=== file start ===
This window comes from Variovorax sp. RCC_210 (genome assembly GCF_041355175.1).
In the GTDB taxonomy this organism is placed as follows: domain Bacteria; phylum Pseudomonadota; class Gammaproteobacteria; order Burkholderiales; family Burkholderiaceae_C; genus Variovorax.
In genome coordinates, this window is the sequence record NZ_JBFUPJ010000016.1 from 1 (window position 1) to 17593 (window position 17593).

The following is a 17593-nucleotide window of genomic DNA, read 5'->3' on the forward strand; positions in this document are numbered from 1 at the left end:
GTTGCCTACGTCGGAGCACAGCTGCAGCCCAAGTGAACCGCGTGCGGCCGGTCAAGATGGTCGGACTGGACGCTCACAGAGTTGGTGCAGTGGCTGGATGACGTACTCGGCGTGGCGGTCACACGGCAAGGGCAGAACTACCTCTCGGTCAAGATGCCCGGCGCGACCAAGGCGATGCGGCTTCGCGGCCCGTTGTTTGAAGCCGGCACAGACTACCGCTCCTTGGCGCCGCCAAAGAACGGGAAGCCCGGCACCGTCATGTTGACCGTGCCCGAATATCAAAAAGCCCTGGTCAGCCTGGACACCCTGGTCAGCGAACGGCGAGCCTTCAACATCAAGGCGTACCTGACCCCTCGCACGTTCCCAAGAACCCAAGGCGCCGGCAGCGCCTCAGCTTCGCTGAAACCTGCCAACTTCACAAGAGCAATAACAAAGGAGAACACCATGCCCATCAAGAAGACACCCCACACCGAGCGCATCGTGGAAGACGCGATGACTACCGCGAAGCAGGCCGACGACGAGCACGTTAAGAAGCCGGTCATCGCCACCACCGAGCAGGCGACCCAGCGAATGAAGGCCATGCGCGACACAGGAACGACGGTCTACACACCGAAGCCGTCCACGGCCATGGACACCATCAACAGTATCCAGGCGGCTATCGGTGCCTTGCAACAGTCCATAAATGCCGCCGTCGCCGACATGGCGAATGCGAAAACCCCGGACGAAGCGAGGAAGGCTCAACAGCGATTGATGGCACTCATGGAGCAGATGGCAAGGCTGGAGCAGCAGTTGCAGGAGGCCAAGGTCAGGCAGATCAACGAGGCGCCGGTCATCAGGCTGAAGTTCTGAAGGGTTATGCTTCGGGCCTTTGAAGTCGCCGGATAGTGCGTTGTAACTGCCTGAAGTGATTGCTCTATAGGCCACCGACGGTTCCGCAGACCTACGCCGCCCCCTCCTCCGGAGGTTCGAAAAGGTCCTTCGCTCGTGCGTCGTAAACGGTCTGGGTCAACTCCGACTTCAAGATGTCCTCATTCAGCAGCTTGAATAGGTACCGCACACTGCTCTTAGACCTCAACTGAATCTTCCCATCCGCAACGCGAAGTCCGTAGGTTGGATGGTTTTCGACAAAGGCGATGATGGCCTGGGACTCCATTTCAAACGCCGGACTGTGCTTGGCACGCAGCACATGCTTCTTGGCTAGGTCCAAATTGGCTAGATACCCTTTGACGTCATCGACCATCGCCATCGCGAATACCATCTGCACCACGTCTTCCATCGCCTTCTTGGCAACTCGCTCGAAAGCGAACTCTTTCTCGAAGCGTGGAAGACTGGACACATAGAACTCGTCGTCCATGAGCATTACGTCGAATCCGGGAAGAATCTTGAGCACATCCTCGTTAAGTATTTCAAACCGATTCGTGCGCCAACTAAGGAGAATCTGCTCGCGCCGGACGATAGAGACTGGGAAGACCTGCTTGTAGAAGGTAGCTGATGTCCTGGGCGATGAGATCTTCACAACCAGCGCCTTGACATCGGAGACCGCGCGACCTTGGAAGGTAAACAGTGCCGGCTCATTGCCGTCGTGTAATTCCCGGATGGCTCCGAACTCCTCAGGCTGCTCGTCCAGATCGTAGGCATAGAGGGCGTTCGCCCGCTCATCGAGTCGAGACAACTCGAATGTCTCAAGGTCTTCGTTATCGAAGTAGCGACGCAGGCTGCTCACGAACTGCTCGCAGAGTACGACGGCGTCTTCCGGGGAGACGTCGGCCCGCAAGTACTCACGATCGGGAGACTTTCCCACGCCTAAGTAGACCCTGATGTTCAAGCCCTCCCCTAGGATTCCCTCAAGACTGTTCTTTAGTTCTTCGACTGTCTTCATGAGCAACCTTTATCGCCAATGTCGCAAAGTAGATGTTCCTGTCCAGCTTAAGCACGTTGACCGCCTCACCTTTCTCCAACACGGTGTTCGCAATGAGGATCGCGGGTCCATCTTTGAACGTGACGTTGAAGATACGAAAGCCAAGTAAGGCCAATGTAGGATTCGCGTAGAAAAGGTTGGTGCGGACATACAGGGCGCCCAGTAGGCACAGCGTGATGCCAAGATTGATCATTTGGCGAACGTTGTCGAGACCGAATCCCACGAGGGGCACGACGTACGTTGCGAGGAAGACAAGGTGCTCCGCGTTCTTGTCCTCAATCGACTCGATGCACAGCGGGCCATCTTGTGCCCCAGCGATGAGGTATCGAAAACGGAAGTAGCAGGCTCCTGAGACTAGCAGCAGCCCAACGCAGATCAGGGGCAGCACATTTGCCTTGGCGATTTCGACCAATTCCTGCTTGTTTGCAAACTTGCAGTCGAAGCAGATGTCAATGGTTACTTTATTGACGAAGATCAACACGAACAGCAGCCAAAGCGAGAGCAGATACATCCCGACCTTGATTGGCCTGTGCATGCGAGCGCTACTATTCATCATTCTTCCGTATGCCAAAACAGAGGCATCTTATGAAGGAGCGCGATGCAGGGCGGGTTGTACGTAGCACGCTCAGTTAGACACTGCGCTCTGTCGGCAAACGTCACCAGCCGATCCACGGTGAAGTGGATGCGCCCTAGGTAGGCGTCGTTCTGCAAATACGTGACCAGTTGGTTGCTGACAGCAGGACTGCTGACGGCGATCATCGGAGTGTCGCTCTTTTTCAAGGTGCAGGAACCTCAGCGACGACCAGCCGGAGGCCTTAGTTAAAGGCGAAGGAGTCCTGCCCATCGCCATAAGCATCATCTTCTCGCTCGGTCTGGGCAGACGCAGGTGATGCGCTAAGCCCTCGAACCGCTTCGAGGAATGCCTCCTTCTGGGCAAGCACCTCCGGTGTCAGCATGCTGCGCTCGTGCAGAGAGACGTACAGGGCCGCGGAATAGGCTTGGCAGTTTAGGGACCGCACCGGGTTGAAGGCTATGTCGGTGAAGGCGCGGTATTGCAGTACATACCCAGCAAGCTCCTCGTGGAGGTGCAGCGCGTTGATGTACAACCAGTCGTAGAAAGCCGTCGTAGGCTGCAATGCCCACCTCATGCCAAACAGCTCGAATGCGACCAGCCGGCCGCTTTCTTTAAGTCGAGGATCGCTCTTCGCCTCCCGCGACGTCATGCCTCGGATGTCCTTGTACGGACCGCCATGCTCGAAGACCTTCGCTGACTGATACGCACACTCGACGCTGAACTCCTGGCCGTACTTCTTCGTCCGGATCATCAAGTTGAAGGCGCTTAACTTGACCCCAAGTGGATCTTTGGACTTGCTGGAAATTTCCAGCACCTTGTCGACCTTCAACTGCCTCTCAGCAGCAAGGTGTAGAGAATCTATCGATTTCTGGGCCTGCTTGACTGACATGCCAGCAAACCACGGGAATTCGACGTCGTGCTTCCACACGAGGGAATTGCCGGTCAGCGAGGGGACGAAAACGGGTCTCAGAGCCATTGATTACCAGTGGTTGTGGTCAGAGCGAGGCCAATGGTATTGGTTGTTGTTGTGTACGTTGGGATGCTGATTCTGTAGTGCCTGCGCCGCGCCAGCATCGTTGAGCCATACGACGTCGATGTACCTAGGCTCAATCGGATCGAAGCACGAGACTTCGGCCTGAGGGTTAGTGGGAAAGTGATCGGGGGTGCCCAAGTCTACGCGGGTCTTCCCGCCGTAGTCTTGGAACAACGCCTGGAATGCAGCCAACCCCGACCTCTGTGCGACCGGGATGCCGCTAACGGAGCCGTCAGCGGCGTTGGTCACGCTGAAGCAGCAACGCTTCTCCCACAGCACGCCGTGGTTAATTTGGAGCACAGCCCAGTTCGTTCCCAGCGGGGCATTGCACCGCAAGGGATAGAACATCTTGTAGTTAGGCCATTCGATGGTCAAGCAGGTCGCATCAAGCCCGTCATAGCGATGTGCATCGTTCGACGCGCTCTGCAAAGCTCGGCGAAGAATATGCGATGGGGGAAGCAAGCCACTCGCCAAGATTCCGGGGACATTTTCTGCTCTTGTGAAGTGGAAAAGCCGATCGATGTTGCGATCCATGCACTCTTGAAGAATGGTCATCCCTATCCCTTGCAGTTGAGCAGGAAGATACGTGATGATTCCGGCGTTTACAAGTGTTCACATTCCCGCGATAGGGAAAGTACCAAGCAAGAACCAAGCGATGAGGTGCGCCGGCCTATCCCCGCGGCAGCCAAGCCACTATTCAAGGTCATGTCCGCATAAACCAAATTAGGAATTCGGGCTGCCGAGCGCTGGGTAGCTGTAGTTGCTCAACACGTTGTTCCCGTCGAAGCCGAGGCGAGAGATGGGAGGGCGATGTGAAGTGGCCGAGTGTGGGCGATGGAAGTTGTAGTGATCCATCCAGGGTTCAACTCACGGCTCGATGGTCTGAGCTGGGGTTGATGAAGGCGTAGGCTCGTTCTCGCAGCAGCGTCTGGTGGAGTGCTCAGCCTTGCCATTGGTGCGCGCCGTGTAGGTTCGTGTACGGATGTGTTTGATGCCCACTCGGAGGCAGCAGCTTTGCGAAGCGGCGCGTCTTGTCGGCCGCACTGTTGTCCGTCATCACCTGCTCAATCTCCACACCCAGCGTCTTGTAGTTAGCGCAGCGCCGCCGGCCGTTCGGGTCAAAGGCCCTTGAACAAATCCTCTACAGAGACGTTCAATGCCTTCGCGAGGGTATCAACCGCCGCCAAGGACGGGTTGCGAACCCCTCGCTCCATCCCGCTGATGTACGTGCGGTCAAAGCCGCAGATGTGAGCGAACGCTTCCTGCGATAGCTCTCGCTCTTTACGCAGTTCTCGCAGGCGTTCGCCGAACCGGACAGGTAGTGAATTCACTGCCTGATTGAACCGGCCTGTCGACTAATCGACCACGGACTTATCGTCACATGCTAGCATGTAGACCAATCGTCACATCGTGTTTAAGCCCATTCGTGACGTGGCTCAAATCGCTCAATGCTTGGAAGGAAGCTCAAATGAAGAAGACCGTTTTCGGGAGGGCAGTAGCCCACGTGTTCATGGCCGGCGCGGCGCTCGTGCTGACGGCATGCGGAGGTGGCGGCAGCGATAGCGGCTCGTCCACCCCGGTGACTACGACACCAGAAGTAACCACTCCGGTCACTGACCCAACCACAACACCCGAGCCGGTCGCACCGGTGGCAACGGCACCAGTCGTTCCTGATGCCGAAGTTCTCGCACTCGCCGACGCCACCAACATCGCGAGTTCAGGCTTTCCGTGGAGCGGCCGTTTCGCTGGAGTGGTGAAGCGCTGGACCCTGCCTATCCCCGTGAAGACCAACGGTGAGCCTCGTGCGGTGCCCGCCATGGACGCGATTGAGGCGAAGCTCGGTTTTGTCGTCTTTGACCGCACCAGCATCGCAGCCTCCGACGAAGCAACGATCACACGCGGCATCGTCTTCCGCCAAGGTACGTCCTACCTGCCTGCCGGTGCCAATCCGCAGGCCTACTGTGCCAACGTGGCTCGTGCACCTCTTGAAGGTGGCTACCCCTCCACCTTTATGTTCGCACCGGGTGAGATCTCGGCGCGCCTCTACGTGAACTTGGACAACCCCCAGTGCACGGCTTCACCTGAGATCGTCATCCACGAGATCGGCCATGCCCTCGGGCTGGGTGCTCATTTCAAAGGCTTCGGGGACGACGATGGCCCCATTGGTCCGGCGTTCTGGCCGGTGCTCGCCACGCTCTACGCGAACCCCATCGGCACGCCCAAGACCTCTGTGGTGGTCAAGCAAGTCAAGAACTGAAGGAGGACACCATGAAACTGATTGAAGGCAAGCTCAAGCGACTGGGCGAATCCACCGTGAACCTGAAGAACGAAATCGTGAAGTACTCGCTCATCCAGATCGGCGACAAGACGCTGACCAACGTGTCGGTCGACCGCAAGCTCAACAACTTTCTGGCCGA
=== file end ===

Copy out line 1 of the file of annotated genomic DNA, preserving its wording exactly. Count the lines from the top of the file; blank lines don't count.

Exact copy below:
This window comes from Variovorax sp. RCC_210 (genome assembly GCF_041355175.1).